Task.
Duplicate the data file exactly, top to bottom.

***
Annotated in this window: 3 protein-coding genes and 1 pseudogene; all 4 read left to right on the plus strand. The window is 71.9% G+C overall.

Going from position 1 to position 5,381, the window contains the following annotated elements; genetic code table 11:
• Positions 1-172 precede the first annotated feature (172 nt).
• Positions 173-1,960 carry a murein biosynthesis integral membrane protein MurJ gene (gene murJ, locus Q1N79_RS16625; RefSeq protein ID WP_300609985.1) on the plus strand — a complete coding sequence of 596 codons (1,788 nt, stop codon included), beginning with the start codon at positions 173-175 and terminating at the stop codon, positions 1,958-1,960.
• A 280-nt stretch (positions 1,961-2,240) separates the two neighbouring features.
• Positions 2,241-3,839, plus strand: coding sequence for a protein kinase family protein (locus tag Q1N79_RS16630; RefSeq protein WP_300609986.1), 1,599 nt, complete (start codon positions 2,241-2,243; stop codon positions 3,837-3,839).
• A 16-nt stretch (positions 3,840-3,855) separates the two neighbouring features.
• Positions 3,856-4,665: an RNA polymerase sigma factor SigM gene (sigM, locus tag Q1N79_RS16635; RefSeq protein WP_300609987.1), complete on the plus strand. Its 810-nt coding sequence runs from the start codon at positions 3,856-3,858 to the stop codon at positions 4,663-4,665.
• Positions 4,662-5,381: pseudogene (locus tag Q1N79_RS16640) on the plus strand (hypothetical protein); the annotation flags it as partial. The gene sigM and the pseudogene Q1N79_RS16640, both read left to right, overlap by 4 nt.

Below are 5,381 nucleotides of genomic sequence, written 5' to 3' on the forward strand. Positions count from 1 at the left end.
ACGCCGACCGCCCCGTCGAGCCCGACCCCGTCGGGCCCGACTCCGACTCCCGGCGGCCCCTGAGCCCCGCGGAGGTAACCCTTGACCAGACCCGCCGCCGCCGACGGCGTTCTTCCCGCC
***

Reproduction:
Annotated in this window: 3 protein-coding genes and 1 pseudogene; all 4 read left to right on the plus strand. The window is 71.9% G+C overall.

Going from position 1 to position 5,381, the window contains the following annotated elements; genetic code table 11:
• Positions 1-172 precede the first annotated feature (172 nt).
• Positions 173-1,960 carry a murein biosynthesis integral membrane protein MurJ gene (gene murJ, locus Q1N79_RS16625; RefSeq protein ID WP_300609985.1) on the plus strand — a complete coding sequence of 596 codons (1,788 nt, stop codon included), beginning with the start codon at positions 173-175 and terminating at the stop codon, positions 1,958-1,960.
• A 280-nt stretch (positions 1,961-2,240) separates the two neighbouring features.
• Positions 2,241-3,839, plus strand: coding sequence for a protein kinase family protein (locus tag Q1N79_RS16630; RefSeq protein WP_300609986.1), 1,599 nt, complete (start codon positions 2,241-2,243; stop codon positions 3,837-3,839).
• A 16-nt stretch (positions 3,840-3,855) separates the two neighbouring features.
• Positions 3,856-4,665: an RNA polymerase sigma factor SigM gene (sigM, locus tag Q1N79_RS16635; RefSeq protein WP_300609987.1), complete on the plus strand. Its 810-nt coding sequence runs from the start codon at positions 3,856-3,858 to the stop codon at positions 4,663-4,665.
• Positions 4,662-5,381: pseudogene (locus tag Q1N79_RS16640) on the plus strand (hypothetical protein); the annotation flags it as partial. The gene sigM and the pseudogene Q1N79_RS16640, both read left to right, overlap by 4 nt.

Below are 5,381 nucleotides of genomic sequence, written 5' to 3' on the forward strand. Positions count from 1 at the left end.
ACGCCGACCGCCCCGTCGAGCCCGACCCCGTCGGGCCCGACTCCGACTCCCGGCGGCCCCTGAGCCCCGCGGAGGTAACCCTTGACCAGACCCGCCGCCGCCGACGGCGTTCTTCCCGCC